Currently, doctors estimate a person's statistical chance of developing heart disease by looking at individual factors such as whether they smoke, their family history, weight, blood cholesterol and blood pressure. Once you get symptoms, more extensive and sometimes invasive tests, such as angiogram are needed to confirm the result and assess severity of damage to the arteries of the heart or elsewhere.
Professor Wong said, "Results from the retinal scan would be delivered to GPs for a better picture of their patient's health.
"The test is simple, has no side effects or risks, which are present for invasive tests like angiograms, and will result in more targeted preventive measures."
Dr Christine Bennett, chair of the MBF Foundation Steering Committee and Bupa Chief Medical Officer*.went on to say, "This early assessment of the likelihood that a person will develop diseases like heart disease, stroke or even type 2 diabetes has the potential to significantly improve quality of life, reduce hospitalisations and the 50,000 deaths each year caused by cardiovascular disease."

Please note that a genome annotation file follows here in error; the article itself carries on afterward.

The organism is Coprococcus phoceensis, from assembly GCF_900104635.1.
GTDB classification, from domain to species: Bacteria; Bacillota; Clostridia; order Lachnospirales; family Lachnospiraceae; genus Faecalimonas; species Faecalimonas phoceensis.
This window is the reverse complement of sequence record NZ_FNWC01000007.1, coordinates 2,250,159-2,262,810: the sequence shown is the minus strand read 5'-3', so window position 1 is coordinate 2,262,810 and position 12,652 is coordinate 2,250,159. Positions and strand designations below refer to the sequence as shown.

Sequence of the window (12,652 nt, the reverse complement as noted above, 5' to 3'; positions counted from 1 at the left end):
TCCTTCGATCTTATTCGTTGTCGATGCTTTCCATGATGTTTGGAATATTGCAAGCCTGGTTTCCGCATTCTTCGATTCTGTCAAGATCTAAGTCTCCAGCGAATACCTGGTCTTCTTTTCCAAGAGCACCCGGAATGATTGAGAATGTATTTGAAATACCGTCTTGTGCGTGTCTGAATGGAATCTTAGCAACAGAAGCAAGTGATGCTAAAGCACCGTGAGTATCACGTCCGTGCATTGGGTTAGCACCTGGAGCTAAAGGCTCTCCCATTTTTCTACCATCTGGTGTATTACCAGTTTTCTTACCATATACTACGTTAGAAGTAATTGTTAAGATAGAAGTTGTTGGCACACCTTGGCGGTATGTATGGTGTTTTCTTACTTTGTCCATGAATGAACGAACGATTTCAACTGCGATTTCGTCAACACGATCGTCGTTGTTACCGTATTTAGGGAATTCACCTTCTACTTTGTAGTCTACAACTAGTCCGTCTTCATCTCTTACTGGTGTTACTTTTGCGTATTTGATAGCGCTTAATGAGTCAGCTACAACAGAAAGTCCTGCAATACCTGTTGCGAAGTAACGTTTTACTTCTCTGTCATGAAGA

Once a person knows their risk they may be able to delay the onset of developing cardiovascular disease by modifying their lifestyle accordingly.
"We know that smoking, too much alcohol, inactivity and poor nutrition are bad for our health but seeing the evidence not with, but in, your own eyes could be the wake-up call that triggers change," Dr Bennett said.
"A range of locations, such as optometrists, ophthalmologists, pathologists and GPs will be assessed to find the best way to make this test accessible to as many at-risk Australians as possible."
*Bupa Australia operates the trusted and respected health insurance brands MB
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